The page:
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Beyond the Biological Effect of a Chemically Characterized Poplar Propolis: Antibacterial and Antiviral Activity and Comparison with Flurbiprofen in Cytokines Release by LPS-Stimulated Human Mononuclear Cells

1
Department of Biotechnology, Chemistry and Pharmacy—Department of Excellence 2018-2022, University of Siena, 53100 Siena, Italy
2
Department of Medical Biotechnologies, Microbiology Unit, University of Siena, 53100 Siena, Italy
3
Department of Neuroscience, Psychology, Pharmacology and Child Health, University of Florence, 50139 Florence, Italy
4
Institute of Biosciences, São Paulo State University, Botucatu 18618-970, Brazil
5
Department of Physical Sciences, Earth and Environment, University of Siena, 53100 Siena, Italy
*
Author to whom correspondence should be addressed.
Biomedicines 2019, 7(4), 73; https://doi.org/10.3390/biomedicines7040073
Received: 3 September 2019 / Revised: 17 September 2019 / Accepted: 17 September 2019 / Published: 21 September 2019
(This article belongs to the Special Issue Anti-inflammatory Activity of Plant Polyphenols)
Bee propolis, especially Euro-Asian poplar propolis, is among the most well-known natural products traditionally used to treat pharyngitis and minor wounds. The aim of this research was to investigate the pharmacological properties responsible for poplar propolis effectiveness using, for the first time, different in vitro approaches applied to a chemically characterized sample. The anti-inflammatory activity was compared with flurbiprofen by determining pro-inflammatory cytokines released by lipopolysaccharide-stimulated human peripheral blood mononuclear cells (PBMC). The antibacterial activity against Gram+ and Gram- bacteria was assessed, as well as antiviral effects on H1N1 influenza a virus. Poplar propolis (5 and 25 µg/mL) exerted a concentration-dependent anti-inflammatory activity. In this range of concentrations, propolis effect was not inferior to flurbiprofen on cytokines released by lipopolysaccharide (LPS)-stimulated human PBMC. Poplar propolis was found to upregulate IL-6 and IL-1β in non-stimulated PBMC. S. aureus, S. pyogenes, and S. pneumoniae were the most susceptible bacterial strains with inhibitory concentrations ranging from 156 to 625 µg/mL. A direct anti-influenza activity was not clearly seen. Effective anti-inflammatory concentrations of propolis were significantly lower than the antibacterial and antiviral ones and results suggested that the anti-inflammatory activity was the most important feature of poplar propolis linked to its rationale use in medicine. View Full-Text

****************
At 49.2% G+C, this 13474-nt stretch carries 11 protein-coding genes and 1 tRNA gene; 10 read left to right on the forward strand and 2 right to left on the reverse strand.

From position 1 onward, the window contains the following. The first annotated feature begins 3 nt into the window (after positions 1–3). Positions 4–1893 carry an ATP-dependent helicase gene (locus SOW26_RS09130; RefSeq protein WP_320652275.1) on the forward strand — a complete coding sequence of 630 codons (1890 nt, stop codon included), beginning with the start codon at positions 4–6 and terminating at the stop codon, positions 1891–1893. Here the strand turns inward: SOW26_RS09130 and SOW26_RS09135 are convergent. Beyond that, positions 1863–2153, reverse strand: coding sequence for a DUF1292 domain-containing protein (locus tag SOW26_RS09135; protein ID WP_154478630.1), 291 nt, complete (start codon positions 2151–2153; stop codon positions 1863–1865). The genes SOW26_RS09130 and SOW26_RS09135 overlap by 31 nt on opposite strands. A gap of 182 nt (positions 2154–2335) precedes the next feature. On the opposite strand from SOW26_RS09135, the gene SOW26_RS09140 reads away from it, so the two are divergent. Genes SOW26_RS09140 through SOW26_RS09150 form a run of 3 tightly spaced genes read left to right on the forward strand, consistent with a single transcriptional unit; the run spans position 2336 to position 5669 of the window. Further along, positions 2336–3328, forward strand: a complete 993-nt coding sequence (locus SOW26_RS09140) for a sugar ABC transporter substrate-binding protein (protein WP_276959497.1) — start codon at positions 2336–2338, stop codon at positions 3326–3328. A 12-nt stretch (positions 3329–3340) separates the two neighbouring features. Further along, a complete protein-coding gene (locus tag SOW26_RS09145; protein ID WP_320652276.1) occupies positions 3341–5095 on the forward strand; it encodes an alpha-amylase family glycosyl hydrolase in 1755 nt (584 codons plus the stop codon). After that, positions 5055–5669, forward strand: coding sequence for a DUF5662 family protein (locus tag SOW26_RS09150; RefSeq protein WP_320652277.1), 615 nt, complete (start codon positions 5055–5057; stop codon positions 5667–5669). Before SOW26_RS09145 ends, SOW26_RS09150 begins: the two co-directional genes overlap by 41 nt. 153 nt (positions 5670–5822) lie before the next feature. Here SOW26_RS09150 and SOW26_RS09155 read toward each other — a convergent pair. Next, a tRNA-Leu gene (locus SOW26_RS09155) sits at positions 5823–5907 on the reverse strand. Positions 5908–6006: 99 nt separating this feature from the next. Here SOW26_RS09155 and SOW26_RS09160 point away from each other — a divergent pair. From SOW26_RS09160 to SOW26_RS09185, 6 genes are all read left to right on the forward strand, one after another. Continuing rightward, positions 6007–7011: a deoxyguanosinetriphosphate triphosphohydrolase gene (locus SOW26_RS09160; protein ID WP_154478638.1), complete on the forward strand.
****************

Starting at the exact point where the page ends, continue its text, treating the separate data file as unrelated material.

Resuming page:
Keywords: poplar propolis; anti-inflammatory; cytokines release; flurbiprofen; flavonoids; antibacterial; influenza virus; neuraminidase poplar propolis; anti-inflammatory; cytokines release; flurbiprofen; flavonoids; antibacterial; influenza virus; neuraminidase
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Governa, P.; Cusi, M.G.; Borgonetti, V.; Sforcin, J.M.; Terrosi, C.; Baini, G.; Miraldi, E.; Biagi, M. Beyond the Biological Effect of a Chemically Characterized Poplar Propolis: Antibacterial and Antiviral Activity and Comparison with Flurbiprofen in Cytokines Release by LPS-Stimulated Human Mononuclear Cells. Biomedicines 2019, 7, 73.

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